As an avid follower of all things hockey, I have to admit even I’ve grown tired of the Coyotes’ ownership fiasco. The one angle that hasn’t been beaten to death, however, is how the team will fare on the ice.
After seven seasons on the playoff sidelines, is this particular pack primed to sneak into the West’s Elite Eight?
The Hockey News’ official predictions, discussions I was not party to, have the Yotes landing dead-last, a prognostication I'm told didn’t cause a lot of heated internal debate.
Call me an optimist if you must, but personally I see promise in this young Phoenix squad and a playoff berth is more than just a mirage.
Goaltending can cover up a lot of deficiencies (just ask the New York Rangers) and Ilya Bryzgalov, when he’s on his game, is in the league's upper echelon. ‘Cool Bryz’ struggled last season (26-31-6, 2.98 GAA, .906 SP) after performing well in his first year with the Coyotes (26-22-5, 2.43 GAA, .921 SP), but with a potential No. 1 Olympic spot up for grabs, you can assume his focus will be that much greater.
When Bryzgalov needs a rest – or if he falters – summer signee Jason LaBarbera is a capable backup. Even 2004 No. 6 overall pick Al Montoya appears to have finally found his way, playing stellar in his five appearances with the team late in 2009 (despite terrible numbers in the American League).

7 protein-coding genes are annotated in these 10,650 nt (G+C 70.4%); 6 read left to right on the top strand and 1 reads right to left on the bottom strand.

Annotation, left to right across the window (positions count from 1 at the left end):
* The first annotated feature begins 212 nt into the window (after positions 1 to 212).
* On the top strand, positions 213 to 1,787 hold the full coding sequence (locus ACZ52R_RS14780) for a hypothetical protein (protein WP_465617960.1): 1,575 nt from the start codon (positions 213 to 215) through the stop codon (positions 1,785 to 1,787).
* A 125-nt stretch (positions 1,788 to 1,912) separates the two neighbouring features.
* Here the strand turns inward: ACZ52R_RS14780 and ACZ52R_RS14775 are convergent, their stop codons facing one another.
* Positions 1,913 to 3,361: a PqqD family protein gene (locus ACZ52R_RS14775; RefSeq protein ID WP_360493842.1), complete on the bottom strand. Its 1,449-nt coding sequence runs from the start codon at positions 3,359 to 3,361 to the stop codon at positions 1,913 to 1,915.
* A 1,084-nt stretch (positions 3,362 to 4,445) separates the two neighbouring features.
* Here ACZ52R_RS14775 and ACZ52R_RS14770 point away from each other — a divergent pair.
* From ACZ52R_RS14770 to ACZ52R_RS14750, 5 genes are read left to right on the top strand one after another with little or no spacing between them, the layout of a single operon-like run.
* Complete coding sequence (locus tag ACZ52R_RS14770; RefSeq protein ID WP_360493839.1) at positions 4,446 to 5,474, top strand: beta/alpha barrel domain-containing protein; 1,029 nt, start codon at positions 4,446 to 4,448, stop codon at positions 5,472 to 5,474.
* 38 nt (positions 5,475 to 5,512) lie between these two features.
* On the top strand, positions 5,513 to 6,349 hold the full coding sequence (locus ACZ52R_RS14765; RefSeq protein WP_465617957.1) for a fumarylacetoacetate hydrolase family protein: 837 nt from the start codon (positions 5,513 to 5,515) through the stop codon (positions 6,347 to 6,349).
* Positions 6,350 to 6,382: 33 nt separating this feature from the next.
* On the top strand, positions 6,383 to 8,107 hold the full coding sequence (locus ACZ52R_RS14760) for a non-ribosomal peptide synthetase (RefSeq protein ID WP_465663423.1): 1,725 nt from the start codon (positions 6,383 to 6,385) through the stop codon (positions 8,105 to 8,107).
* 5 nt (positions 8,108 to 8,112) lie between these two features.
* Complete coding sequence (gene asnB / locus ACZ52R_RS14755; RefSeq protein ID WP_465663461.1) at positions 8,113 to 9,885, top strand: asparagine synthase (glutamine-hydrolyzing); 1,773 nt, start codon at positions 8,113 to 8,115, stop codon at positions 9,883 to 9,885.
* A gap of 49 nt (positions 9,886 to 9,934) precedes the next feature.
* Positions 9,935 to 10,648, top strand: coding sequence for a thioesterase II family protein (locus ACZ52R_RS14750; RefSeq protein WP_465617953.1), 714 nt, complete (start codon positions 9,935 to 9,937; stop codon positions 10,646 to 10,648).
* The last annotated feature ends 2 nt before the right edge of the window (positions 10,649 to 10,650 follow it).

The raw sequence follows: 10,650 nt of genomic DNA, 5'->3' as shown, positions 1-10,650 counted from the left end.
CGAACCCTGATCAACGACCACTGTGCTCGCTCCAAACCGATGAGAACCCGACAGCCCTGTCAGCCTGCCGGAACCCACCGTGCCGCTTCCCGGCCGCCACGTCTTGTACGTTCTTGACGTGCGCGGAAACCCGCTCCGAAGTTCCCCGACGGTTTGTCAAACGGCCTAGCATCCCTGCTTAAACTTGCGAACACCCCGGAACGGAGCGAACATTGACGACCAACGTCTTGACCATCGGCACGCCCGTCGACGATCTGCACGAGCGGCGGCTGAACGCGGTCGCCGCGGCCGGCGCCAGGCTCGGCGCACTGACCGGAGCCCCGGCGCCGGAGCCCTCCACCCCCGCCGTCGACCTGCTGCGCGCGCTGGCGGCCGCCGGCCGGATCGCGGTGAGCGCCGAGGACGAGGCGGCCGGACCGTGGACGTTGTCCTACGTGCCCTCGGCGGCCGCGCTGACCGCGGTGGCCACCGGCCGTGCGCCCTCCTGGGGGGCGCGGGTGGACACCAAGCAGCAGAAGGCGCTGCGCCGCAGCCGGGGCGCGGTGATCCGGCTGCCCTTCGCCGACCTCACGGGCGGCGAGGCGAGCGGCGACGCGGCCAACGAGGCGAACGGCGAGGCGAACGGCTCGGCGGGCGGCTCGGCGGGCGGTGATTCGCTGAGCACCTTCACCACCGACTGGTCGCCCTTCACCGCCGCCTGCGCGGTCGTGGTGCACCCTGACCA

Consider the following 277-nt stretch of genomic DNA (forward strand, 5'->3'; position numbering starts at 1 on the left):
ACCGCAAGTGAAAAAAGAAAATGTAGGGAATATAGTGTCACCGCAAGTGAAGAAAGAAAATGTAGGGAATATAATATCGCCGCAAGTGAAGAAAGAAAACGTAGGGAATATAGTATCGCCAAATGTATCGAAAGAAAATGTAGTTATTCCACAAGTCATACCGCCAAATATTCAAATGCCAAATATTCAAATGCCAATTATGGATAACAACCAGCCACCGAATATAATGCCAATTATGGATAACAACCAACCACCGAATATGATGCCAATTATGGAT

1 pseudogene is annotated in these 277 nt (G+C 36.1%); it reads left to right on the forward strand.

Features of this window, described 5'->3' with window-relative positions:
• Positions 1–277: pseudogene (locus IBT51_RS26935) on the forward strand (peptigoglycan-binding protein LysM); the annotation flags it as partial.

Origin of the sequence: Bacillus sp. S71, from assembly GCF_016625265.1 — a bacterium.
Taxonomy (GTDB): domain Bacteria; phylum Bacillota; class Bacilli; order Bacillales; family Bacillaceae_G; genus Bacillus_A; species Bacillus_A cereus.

Both the defense and forward corps are improved, too. The repatriation of Radim Vrbata, who had his career season (27 goals, 56 points) in Phoenix in 2007-08 before bolting for the Bolts, provides additional scoring depth. Youngsters Peter Mueller, Lauri Korpikoski, Martin Hanzal, Mikkel Boedker, Viktor Tikhonov and Kyle Turris can be expected to positively progress.
On the back end, GM Don Maloney made a pair of acquisitions in Adrian Aucoin, who will help the league’s third-worst power play, and Jim Vandermeer, who will help the league’s third-worst penalty kill. Both will also add to overall team toughness.
This one’s a shot in the dark, but I’m also betting hockey’s greatest player of all time will elevate his game behind the bench knowing it’ll be his last if the Coyotes end up an epic fail. Wayne Gretzky has progressed as a coach in each of his four seasons as bench boss and had his club in a playoff position until the all-star break last year, after which they completely fell apart.
The Great One will have something to prove and I wouldn’t bet against him (no pun intended). The key will be for him keep his troops focused and motivated and stop them from suffering the long losing streaks that killed them last season (they twice lost six in a row).
Whether or not the club makes the playoffs this season won’t impact its future home, but at the very least it’d be nice to give the good hockey fans in Arizona one more white-out.
Edward Fraser is the editor of thehockeynews.com. His blog appears Thursdays.
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